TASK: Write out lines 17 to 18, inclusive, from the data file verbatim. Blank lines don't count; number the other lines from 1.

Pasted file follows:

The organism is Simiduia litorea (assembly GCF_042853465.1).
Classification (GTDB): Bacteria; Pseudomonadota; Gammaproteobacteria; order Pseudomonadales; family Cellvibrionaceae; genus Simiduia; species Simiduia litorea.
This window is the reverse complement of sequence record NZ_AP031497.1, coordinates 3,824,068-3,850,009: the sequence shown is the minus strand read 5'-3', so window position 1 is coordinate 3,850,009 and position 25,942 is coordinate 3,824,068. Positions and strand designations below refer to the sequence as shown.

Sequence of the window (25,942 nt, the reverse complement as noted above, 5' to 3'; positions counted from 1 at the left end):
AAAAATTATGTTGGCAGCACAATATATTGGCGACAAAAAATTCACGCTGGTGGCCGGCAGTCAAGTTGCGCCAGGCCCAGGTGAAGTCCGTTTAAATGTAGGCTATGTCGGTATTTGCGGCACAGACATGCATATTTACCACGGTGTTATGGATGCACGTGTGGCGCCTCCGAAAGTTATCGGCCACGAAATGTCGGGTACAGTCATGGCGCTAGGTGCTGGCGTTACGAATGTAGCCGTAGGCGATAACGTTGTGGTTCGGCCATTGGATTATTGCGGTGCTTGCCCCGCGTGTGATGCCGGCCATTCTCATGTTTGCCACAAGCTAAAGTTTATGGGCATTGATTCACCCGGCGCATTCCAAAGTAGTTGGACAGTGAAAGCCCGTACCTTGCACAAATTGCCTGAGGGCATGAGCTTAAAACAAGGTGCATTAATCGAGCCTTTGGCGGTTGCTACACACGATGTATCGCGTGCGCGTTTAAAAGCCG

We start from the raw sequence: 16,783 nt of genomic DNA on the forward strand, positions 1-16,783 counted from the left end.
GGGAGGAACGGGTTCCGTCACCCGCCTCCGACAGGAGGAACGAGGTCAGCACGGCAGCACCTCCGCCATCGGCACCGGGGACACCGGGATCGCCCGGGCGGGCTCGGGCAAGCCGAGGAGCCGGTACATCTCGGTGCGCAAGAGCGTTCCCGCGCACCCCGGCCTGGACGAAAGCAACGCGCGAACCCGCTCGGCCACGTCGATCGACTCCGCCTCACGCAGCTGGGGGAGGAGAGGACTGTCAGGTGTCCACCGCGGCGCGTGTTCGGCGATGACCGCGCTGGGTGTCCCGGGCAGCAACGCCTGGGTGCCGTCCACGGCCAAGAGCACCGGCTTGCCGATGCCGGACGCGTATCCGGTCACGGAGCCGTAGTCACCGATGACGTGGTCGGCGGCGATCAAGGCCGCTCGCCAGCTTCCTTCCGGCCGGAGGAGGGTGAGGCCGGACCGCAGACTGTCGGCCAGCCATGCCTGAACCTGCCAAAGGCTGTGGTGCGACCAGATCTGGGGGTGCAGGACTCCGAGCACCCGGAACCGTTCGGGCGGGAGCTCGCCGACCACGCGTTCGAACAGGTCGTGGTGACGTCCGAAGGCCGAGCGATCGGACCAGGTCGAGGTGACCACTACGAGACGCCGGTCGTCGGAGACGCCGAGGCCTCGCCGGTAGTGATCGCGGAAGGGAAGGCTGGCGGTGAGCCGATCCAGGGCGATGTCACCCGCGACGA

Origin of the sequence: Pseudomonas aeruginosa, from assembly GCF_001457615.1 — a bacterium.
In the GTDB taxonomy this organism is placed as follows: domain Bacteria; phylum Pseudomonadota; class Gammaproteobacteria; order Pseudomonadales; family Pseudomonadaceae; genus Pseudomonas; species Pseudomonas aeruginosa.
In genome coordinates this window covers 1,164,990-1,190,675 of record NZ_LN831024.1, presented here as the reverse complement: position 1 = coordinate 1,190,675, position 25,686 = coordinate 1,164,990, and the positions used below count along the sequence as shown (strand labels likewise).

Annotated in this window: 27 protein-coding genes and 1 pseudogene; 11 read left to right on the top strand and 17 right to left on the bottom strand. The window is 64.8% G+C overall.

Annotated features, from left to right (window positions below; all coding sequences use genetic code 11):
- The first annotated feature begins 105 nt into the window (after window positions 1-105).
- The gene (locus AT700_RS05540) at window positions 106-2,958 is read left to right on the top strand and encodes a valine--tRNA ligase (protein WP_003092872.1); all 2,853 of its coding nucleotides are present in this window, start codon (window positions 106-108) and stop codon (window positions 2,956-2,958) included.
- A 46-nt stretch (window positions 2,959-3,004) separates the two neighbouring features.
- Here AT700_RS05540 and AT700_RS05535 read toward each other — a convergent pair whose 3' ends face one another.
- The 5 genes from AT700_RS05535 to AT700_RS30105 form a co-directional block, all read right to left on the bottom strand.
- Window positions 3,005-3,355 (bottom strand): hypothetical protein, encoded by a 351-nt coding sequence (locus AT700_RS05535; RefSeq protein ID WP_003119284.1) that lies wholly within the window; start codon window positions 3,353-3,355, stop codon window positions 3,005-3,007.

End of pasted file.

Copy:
- The 5 genes from AT700_RS05535 to AT700_RS30105 form a co-directional block, all read right to left on the bottom strand.
- Window positions 3,005-3,355 (bottom strand): hypothetical protein, encoded by a 351-nt coding sequence (locus AT700_RS05535; RefSeq protein ID WP_003119284.1) that lies wholly within the window; start codon window positions 3,353-3,355, stop codon window positions 3,005-3,007.